By Martin Weil
Washington Post Staff Writer
Monday, November 9, 2009
A deer that jumped a wall at the National Zoo was fatally injured by two lions Sunday as dozens of startled spectators looked on.
Zoo spokeswoman Pamela Baker-Masson described the incident as highly unusual. It began about 2:50 p.m. as visitors lined the perimeter wall of an enclosure that contained two female lions, and it involved a deer that may have entered from Rock Creek Park.
"Everyone was cheering, 'Go, go, go' " to encourage the deer to reach safety, witness Josh Shpayher said. "Everyone was rooting for the deer."
As recounted by witnesses, the deer, over as much as 20 minutes, was in and out of a moat while the lions clutched, clawed or swatted it. A crowd of spectators grew. Some shrieked, cried out or took children away.
The incident began, said witness Rob Ephraim, when the deer "ran between people" at the railing of the low wall around the sunken enclosure.
"It was running and it leaped," he said. After a hoof apparently clipped the railing, the deer plunged into the green, leaf-strewn water of the moat at the bottom of the wall. One lion went in after the deer and "jumped on it," Ephraim said.
The deer escaped, "then [got] caught again," Ephraim said.
As the episode neared its end, one lion dragged the deer to a stairwell area. The deer, a female, broke free and bounded toward the moat, the lion in pursuit.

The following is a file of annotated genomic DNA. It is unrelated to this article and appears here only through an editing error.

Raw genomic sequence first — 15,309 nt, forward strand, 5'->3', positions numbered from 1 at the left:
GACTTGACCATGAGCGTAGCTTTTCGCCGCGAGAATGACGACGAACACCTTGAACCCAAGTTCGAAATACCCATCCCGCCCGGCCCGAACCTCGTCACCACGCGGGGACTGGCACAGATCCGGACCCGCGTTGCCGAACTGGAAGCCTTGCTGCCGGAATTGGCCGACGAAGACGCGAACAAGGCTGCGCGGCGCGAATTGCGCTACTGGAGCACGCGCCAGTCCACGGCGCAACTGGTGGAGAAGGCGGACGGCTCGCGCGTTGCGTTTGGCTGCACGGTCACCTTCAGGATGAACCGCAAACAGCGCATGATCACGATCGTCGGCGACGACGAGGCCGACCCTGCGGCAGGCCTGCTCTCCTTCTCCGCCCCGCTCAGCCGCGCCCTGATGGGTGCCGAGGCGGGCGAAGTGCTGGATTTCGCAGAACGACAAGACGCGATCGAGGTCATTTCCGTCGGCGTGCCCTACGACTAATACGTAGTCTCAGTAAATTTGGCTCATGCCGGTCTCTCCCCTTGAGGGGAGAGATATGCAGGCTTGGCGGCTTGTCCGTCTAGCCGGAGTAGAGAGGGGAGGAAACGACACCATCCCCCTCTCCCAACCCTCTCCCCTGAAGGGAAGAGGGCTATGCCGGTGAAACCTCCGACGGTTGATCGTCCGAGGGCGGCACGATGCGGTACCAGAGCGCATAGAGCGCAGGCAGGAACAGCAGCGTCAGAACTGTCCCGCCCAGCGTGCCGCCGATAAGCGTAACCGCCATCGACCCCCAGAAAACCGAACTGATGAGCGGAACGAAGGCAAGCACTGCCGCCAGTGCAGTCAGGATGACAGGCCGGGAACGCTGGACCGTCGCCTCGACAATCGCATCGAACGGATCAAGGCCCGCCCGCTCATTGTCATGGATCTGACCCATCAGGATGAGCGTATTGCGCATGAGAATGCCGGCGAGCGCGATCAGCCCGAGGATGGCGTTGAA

Zoo personnel sent visitors away and got the lions indoors. With the enclosure empty, the deer left the moat on its own. It was anesthetized and taken for evaluation by specialists.
They found it "pretty evident" that the deer "would not survive," and it was euthanized, Baker-Masson said.
Shpayher said he arrived in the middle of the incident, as the crowd was swelling to at least 100 people.
When he asked what was happening, he said a woman told him that "a deer jumped in and the lions got him."
Video footage shows the deer seeming to wriggle from a lion's grasp and flee, with no obvious wounds.
But Baker-Masson said an examination indicated that besides head and neck scratches, the deer had a serious wound on its belly.
Many deer live in Rock Creek Park, where the zoo is located, and many have been spotted on the zoo grounds. But it is highly unusual for a deer to get into an enclosure, Baker-Masson said.
A video of the incident, shot by Ephraim and Christy Smethers, can be found at http://www.youtube.com/user/crossmax1084#p/a/u/1/2CbPzjhFY8Q.
Staff writer Amy Argetsinger contributed to this report.